Fashion Director and Executive VP of Neiman Marcus, Ken Downing, visited Drexel University on Friday to talk to students and tour the Robert and Penny Fox Historic Costume Collection. After presenting fall trends to a room of over one-hundred and fifty students, Downing, known for his jet set lifestyle, spoke with an intimate group about some of his favorite pieces in the costume collection.
Cara Fry, wife of Drexel President John Fry, hosted the private luncheon inside the Leonard Pearlstein Gallery. Downing posed for photos with guests before leaving to critique senior design students' projects.
The witty fashion guy gave Drexel design students realistic advice. For example, "the ivory tower is not where you want to live. You want to live on the street with your customers."
He emphasized the importance of designing fabulous and accessible collections. He vocalized his dislike of complicated clothing. "Complication is the curse of fashion; it's also the curse of style." Master tip: if you're a designer, do not show him a sweater with one sleeve. Not many women want to wear a sweater with one sleeve.
I sat down with Downing to ask a few of our burning questions before his whirlwind day of teaching, connecting and inspiring at Drexel University.
If you were allowed only $1,000 to spend at Neiman Marcus, what item would you spend it on?
I would get another pair of Saint Laurent boots if I was a man. I'm obsessed with what Hedi Slimane is doing at Saint Laurent right now, and I love a Chelsea boot. I have a closet full of them. If I was a woman I would invest in an amazing backpack because they are the handbag of the season. They bring an immediate cool into a woman's wardrobe.
Being the fashion director of Neiman Marcus, how do you forecast trends? Do you have a specific process?
It's an interesting process because a lot of it has to do with my gut instinct. A lot of it has to do with where my heart leads me. I see so many shows. I saw 115 shows in New York alone this last fall season. In fact, I think even Anna Wintour was quoted saying I see more shows than anyone else in the entire industry. It is life in the back of a town car. And from there I go on to London. From London to Paris and from Paris to Milan. I see close to 300-400 shows a season. And that's not including presentations and people doing pre-collections.
So I see all of it. I'm always looking for that next moment - that next glimmer of what a designer is throwing onto the runway to see if people are paying attention. I'm always looking for that new color, that new silhouette. At the moment, I'm paying attention to what is happening at museums and galleries around the world. Art is having a major influence in the world of fashion. As it always has, but it's having a really big influence right now because the art world is exploding and the worlds of fashion and art are very connected.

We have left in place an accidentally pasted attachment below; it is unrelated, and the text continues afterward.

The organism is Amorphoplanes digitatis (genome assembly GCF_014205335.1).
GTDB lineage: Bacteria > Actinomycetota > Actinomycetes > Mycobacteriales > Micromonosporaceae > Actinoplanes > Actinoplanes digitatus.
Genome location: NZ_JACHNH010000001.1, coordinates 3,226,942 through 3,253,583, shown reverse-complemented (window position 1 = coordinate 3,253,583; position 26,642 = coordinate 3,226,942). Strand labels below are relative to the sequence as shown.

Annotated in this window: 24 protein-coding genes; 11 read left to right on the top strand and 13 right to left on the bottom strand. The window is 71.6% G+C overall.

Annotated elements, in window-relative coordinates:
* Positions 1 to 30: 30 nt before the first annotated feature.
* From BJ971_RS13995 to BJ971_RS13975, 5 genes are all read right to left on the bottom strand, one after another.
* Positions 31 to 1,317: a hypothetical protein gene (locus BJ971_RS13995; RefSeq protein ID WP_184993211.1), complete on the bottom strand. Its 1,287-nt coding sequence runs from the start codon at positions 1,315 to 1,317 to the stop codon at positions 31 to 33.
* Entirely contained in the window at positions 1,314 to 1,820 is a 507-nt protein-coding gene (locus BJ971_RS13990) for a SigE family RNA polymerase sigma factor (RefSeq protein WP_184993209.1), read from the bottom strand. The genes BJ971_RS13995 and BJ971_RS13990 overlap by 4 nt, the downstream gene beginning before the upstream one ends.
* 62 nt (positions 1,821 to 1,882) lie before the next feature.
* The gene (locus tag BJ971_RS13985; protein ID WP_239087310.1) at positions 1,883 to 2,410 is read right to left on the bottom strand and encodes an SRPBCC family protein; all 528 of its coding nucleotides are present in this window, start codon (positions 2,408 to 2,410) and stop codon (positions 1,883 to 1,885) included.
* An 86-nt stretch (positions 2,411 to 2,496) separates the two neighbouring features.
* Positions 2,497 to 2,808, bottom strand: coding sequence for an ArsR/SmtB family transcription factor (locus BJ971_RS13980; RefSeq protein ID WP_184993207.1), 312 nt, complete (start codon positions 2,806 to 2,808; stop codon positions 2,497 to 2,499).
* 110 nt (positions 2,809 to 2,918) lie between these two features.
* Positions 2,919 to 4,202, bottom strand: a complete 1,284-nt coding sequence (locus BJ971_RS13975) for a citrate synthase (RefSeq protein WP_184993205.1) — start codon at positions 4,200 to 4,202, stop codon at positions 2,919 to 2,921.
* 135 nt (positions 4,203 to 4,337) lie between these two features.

How would you describe your personal style?
I get asked that a lot! You know it's a little schoolboy gone wrong with a lot of rock-and-roll influences and a little bit of surfer. Being from the west coast I am never too done, I have to be a little undone. I'm always looking for perfection, but I don't want to be perfection because then I think you can disappoint, so I always like to be a little undone.
Do you have a favorite designer?
I have lots of favorite designers! I always say this because as soon I tell you my favorite designers they are going to come out with a collection that is just horrifying next season and I'm going to be held to task. Currently I pay a lot of attention to Jack and Laz at Proenza Schouler. They've been in the business now just a little over 10 years. I've been a big fan of theirs from the very, very beginning, and they're really coming into their own. It's interesting to see how much influence they actually have on the industry, not only in the United States, but across the world.
I'm in love with what the young London designers are doing. They have turned London Fashion Week into a must-see throughout. Certainly, Marco De Vincenzo. His is a new name coming out of Italy who we're very excited about and just picked up at Neiman Marcus. It's so nice to see new talent coming out of Milan because you rarely do. And then in Paris, there's Hedi Slimane at Saint Laurent. I love a rock-and-roll moment. Phoebe Philo at Celine, as well. She's influencing everyone and changing the face of what's happening in fashion. Riccardo Tisci, who I adore, at Givenchy. He never disappoints and there are always great designs there.
There are hundreds of more designers that I know and love, and they're going to be mad that I didn't mention them. It's actually a good time for fashion right now. There's a lot of innovation and a lot influential designers. Designers are embracing their own personal sense of style.
What is your favorite part of your job?
Doing things like I'm doing today. Everyone thinks that I'm going to say, "Oh yes, going to fashion shows!" To me going to a fashion show is my job and a lot of people think it's the most glamorous part of it and running from pillar to post, from sewers to churches, uptown, downtown, across town. You have to go with a new set of eyes every time you go. I love traveling and meeting customers. I love being able to share my knowledge of fashion with customers. It's great to speak to students, too. I remember when I was a student and I was always very fascinated to hear an insider's opinion on what's going on.
Today, fashion is so connected with bloggers and the internet. It was a real rarity when people worked in fashion to meet them and now everybody is an editor, everyone has a blog, and everyone is talking about fashion. The fashion conversation is so much bigger than it's ever been. I think it's really nice when you can connect one-on-one. I love that the conversation is huge, but I also love that it can become one-on-one with people.